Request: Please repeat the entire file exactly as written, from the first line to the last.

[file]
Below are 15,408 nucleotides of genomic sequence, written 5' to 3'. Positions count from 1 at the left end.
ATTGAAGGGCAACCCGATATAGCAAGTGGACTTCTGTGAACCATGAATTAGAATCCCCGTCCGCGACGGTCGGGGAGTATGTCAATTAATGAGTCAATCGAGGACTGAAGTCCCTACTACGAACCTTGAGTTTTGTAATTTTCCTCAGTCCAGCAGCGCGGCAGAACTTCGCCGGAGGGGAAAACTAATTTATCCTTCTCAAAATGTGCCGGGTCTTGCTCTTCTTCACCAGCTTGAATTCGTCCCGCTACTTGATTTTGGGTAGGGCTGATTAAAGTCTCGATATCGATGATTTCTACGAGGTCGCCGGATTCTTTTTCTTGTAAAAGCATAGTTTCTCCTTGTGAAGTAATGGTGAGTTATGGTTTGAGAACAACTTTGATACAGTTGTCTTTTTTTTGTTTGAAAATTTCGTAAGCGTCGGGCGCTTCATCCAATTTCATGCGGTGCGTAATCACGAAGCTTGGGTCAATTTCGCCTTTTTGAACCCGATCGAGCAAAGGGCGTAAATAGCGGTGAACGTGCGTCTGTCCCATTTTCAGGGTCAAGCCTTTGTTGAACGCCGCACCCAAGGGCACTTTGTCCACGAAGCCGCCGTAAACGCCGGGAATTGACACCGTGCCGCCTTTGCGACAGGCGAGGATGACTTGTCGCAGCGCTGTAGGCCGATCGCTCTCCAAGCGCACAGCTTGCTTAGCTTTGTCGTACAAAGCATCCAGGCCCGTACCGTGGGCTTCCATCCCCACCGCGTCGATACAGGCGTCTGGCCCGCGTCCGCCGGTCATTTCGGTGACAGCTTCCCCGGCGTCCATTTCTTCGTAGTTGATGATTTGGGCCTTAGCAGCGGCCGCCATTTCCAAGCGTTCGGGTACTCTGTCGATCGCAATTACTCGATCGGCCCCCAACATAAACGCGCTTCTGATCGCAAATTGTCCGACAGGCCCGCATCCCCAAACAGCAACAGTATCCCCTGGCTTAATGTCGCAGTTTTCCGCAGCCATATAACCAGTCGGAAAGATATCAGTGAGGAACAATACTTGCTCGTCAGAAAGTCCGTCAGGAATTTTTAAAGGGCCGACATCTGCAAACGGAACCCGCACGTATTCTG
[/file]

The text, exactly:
Below are 15,408 nucleotides of genomic sequence, written 5' to 3'. Positions count from 1 at the left end.
ATTGAAGGGCAACCCGATATAGCAAGTGGACTTCTGTGAACCATGAATTAGAATCCCCGTCCGCGACGGTCGGGGAGTATGTCAATTAATGAGTCAATCGAGGACTGAAGTCCCTACTACGAACCTTGAGTTTTGTAATTTTCCTCAGTCCAGCAGCGCGGCAGAACTTCGCCGGAGGGGAAAACTAATTTATCCTTCTCAAAATGTGCCGGGTCTTGCTCTTCTTCACCAGCTTGAATTCGTCCCGCTACTTGATTTTGGGTAGGGCTGATTAAAGTCTCGATATCGATGATTTCTACGAGGTCGCCGGATTCTTTTTCTTGTAAAAGCATAGTTTCTCCTTGTGAAGTAATGGTGAGTTATGGTTTGAGAACAACTTTGATACAGTTGTCTTTTTTTTGTTTGAAAATTTCGTAAGCGTCGGGCGCTTCATCCAATTTCATGCGGTGCGTAATCACGAAGCTTGGGTCAATTTCGCCTTTTTGAACCCGATCGAGCAAAGGGCGTAAATAGCGGTGAACGTGCGTCTGTCCCATTTTCAGGGTCAAGCCTTTGTTGAACGCCGCACCCAAGGGCACTTTGTCCACGAAGCCGCCGTAAACGCCGGGAATTGACACCGTGCCGCCTTTGCGACAGGCGAGGATGACTTGTCGCAGCGCTGTAGGCCGATCGCTCTCCAAGCGCACAGCTTGCTTAGCTTTGTCGTACAAAGCATCCAGGCCCGTACCGTGGGCTTCCATCCCCACCGCGTCGATACAGGCGTCTGGCCCGCGTCCGCCGGTCATTTCGGTGACAGCTTCCCCGGCGTCCATTTCTTCGTAGTTGATGATTTGGGCCTTAGCAGCGGCCGCCATTTCCAAGCGTTCGGGTACTCTGTCGATCGCAATTACTCGATCGGCCCCCAACATAAACGCGCTTCTGATCGCAAATTGTCCGACAGGCCCGCATCCCCAAACAGCAACAGTATCCCCTGGCTTAATGTCGCAGTTTTCCGCAGCCATATAACCAGTCGGAAAGATATCAGTGAGGAACAATACTTGCTCGTCAGAAAGTCCGTCAGGAATTTTTAAAGGGCCGACATCTGCAAACGGAACCCGCACGTATTCTG